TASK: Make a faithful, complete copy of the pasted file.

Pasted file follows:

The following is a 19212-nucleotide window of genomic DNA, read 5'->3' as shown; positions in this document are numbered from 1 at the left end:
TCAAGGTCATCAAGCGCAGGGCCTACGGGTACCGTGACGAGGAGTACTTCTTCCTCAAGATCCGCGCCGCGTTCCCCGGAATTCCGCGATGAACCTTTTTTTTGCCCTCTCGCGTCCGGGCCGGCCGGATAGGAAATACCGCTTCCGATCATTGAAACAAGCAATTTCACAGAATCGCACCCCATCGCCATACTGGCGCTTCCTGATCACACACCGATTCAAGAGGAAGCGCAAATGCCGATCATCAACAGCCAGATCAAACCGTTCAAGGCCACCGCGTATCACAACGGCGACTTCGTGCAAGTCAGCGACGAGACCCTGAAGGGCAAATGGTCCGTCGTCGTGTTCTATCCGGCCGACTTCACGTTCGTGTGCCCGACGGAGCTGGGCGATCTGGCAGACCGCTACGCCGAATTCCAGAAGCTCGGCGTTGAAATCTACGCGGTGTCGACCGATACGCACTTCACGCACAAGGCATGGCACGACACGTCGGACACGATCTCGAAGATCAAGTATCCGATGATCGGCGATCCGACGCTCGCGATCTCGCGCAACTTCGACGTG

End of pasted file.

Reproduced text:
The following is a 19212-nucleotide window of genomic DNA, read 5'->3' as shown; positions in this document are numbered from 1 at the left end:
TCAAGGTCATCAAGCGCAGGGCCTACGGGTACCGTGACGAGGAGTACTTCTTCCTCAAGATCCGCGCCGCGTTCCCCGGAATTCCGCGATGAACCTTTTTTTTGCCCTCTCGCGTCCGGGCCGGCCGGATAGGAAATACCGCTTCCGATCATTGAAACAAGCAATTTCACAGAATCGCACCCCATCGCCATACTGGCGCTTCCTGATCACACACCGATTCAAGAGGAAGCGCAAATGCCGATCATCAACAGCCAGATCAAACCGTTCAAGGCCACCGCGTATCACAACGGCGACTTCGTGCAAGTCAGCGACGAGACCCTGAAGGGCAAATGGTCCGTCGTCGTGTTCTATCCGGCCGACTTCACGTTCGTGTGCCCGACGGAGCTGGGCGATCTGGCAGACCGCTACGCCGAATTCCAGAAGCTCGGCGTTGAAATCTACGCGGTGTCGACCGATACGCACTTCACGCACAAGGCATGGCACGACACGTCGGACACGATCTCGAAGATCAAGTATCCGATGATCGGCGATCCGACGCTCGCGATCTCGCGCAACTTCGACGTG